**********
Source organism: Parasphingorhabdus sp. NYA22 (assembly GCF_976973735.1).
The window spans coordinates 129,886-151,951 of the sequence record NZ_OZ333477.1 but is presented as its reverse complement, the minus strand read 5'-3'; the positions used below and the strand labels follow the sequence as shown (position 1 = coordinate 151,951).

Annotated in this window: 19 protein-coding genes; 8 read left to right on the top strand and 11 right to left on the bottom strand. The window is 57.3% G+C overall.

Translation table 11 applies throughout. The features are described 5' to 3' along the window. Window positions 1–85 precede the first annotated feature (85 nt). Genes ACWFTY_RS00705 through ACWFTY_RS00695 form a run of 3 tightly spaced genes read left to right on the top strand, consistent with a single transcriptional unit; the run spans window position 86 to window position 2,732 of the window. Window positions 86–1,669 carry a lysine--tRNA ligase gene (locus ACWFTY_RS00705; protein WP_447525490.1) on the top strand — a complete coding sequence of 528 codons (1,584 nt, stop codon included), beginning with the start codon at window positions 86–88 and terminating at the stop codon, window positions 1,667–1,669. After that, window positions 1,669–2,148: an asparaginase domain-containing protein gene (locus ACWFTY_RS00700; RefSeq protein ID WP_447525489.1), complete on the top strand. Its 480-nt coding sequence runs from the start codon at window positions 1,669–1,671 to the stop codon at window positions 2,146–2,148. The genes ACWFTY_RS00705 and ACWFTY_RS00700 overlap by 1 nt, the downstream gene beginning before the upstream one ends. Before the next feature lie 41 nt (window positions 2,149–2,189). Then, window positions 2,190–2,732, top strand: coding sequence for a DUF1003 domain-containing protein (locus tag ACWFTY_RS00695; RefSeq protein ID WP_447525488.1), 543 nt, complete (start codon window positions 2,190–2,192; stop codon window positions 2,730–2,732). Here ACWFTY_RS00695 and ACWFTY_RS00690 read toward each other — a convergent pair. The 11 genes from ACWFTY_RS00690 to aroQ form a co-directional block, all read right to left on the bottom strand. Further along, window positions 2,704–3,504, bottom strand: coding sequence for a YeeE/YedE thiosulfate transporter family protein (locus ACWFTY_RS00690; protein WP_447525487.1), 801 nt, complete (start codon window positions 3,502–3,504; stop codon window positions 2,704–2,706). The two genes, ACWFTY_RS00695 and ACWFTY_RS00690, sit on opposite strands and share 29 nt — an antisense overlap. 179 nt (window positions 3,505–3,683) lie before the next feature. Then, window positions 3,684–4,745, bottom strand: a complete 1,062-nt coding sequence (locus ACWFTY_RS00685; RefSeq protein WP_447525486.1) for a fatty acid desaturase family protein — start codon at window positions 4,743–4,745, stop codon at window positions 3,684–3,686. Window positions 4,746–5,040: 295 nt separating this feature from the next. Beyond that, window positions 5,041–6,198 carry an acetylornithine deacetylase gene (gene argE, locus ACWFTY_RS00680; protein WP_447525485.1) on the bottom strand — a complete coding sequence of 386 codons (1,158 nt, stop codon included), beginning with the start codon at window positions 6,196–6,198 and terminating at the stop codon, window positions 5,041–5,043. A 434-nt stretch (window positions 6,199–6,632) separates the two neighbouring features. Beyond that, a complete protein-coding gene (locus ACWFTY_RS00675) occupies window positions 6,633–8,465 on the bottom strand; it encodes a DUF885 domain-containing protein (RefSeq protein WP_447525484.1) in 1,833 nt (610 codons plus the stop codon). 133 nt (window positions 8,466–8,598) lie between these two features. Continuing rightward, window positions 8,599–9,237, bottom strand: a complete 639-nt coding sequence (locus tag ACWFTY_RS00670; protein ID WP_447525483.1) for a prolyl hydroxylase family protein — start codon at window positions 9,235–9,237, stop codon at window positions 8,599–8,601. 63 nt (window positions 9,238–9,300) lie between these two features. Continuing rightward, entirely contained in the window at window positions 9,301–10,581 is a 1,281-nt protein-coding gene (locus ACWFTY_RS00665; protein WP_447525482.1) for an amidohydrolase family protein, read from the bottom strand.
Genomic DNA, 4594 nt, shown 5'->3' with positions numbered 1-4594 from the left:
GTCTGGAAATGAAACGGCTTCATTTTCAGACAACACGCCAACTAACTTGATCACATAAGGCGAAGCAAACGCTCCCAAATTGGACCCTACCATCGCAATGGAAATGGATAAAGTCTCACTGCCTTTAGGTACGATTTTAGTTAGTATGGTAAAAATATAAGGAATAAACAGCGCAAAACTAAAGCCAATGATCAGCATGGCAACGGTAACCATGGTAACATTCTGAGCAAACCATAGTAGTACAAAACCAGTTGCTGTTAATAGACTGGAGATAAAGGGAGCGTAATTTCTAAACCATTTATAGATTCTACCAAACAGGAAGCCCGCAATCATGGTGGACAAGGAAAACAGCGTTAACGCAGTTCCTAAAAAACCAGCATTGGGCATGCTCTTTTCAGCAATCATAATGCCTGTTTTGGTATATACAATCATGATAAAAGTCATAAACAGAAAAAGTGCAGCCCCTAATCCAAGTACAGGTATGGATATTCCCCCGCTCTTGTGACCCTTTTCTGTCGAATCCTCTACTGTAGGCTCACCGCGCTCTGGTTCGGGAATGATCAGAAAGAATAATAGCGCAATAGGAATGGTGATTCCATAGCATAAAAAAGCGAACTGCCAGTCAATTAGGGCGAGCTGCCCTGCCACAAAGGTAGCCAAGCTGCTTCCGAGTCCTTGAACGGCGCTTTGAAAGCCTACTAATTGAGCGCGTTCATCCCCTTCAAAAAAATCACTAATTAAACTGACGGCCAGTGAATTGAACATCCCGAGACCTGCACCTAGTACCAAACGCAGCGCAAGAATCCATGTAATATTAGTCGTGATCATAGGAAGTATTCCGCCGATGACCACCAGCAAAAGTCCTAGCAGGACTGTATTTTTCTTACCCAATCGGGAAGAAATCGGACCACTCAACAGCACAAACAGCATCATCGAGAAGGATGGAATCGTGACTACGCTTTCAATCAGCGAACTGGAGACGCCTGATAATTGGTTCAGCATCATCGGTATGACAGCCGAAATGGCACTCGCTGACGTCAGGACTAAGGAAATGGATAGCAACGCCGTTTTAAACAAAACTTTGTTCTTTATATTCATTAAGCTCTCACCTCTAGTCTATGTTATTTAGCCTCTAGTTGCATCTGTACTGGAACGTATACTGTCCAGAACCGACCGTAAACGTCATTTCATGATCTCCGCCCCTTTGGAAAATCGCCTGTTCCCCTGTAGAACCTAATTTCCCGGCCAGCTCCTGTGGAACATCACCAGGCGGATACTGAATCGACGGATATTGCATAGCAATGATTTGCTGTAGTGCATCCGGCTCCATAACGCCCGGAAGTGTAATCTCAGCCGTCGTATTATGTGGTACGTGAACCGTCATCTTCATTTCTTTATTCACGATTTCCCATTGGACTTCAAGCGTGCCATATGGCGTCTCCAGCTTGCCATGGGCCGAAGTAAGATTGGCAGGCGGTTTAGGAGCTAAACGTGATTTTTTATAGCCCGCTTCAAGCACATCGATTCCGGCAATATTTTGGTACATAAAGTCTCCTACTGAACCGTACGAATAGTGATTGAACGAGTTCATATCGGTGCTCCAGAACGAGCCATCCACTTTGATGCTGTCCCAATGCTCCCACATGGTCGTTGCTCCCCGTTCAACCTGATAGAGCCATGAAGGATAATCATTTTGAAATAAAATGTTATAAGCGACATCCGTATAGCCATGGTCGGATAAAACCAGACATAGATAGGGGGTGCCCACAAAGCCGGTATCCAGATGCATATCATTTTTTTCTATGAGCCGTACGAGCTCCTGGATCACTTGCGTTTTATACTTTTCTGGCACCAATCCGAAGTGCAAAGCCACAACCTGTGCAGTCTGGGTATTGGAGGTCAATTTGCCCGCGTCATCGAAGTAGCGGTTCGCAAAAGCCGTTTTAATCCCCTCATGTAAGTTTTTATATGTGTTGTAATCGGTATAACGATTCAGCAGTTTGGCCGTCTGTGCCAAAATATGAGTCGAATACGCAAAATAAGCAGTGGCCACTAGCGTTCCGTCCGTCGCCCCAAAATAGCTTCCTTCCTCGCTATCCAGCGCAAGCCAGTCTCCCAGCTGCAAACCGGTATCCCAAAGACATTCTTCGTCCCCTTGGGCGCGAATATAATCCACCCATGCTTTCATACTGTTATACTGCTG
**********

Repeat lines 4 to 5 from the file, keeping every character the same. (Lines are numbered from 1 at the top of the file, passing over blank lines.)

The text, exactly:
Translation table 11 applies throughout. The features are described 5' to 3' along the window. Window positions 1–85 precede the first annotated feature (85 nt). Genes ACWFTY_RS00705 through ACWFTY_RS00695 form a run of 3 tightly spaced genes read left to right on the top strand, consistent with a single transcriptional unit; the run spans window position 86 to window position 2,732 of the window. Window positions 86–1,669 carry a lysine--tRNA ligase gene (locus ACWFTY_RS00705; protein WP_447525490.1) on the top strand — a complete coding sequence of 528 codons (1,584 nt, stop codon included), beginning with the start codon at window positions 86–88 and terminating at the stop codon, window positions 1,667–1,669. After that, window positions 1,669–2,148: an asparaginase domain-containing protein gene (locus ACWFTY_RS00700; RefSeq protein ID WP_447525489.1), complete on the top strand. Its 480-nt coding sequence runs from the start codon at window positions 1,669–1,671 to the stop codon at window positions 2,146–2,148. The genes ACWFTY_RS00705 and ACWFTY_RS00700 overlap by 1 nt, the downstream gene beginning before the upstream one ends. Before the next feature lie 41 nt (window positions 2,149–2,189). Then, window positions 2,190–2,732, top strand: coding sequence for a DUF1003 domain-containing protein (locus tag ACWFTY_RS00695; RefSeq protein ID WP_447525488.1), 543 nt, complete (start codon window positions 2,190–2,192; stop codon window positions 2,730–2,732). Here ACWFTY_RS00695 and ACWFTY_RS00690 read toward each other — a convergent pair. The 11 genes from ACWFTY_RS00690 to aroQ form a co-directional block, all read right to left on the bottom strand. Further along, window positions 2,704–3,504, bottom strand: coding sequence for a YeeE/YedE thiosulfate transporter family protein (locus ACWFTY_RS00690; protein WP_447525487.1), 801 nt, complete (start codon window positions 3,502–3,504; stop codon window positions 2,704–2,706). The two genes, ACWFTY_RS00695 and ACWFTY_RS00690, sit on opposite strands and share 29 nt — an antisense overlap. 179 nt (window positions 3,505–3,683) lie before the next feature. Then, window positions 3,684–4,745, bottom strand: a complete 1,062-nt coding sequence (locus ACWFTY_RS00685; RefSeq protein WP_447525486.1) for a fatty acid desaturase family protein — start codon at window positions 4,743–4,745, stop codon at window positions 3,684–3,686. Window positions 4,746–5,040: 295 nt separating this feature from the next. Beyond that, window positions 5,041–6,198 carry an acetylornithine deacetylase gene (gene argE, locus ACWFTY_RS00680; protein WP_447525485.1) on the bottom strand — a complete coding sequence of 386 codons (1,158 nt, stop codon included), beginning with the start codon at window positions 6,196–6,198 and terminating at the stop codon, window positions 5,041–5,043. A 434-nt stretch (window positions 6,199–6,632) separates the two neighbouring features. Beyond that, a complete protein-coding gene (locus ACWFTY_RS00675) occupies window positions 6,633–8,465 on the bottom strand; it encodes a DUF885 domain-containing protein (RefSeq protein WP_447525484.1) in 1,833 nt (610 codons plus the stop codon). 133 nt (window positions 8,466–8,598) lie between these two features. Continuing rightward, window positions 8,599–9,237, bottom strand: a complete 639-nt coding sequence (locus tag ACWFTY_RS00670; protein ID WP_447525483.1) for a prolyl hydroxylase family protein — start codon at window positions 9,235–9,237, stop codon at window positions 8,599–8,601. 63 nt (window positions 9,238–9,300) lie between these two features. Continuing rightward, entirely contained in the window at window positions 9,301–10,581 is a 1,281-nt protein-coding gene (locus ACWFTY_RS00665; protein WP_447525482.1) for an amidohydrolase family protein, read from the bottom strand.
Genomic DNA, 4594 nt, shown 5'->3' with positions numbered 1-4594 from the left: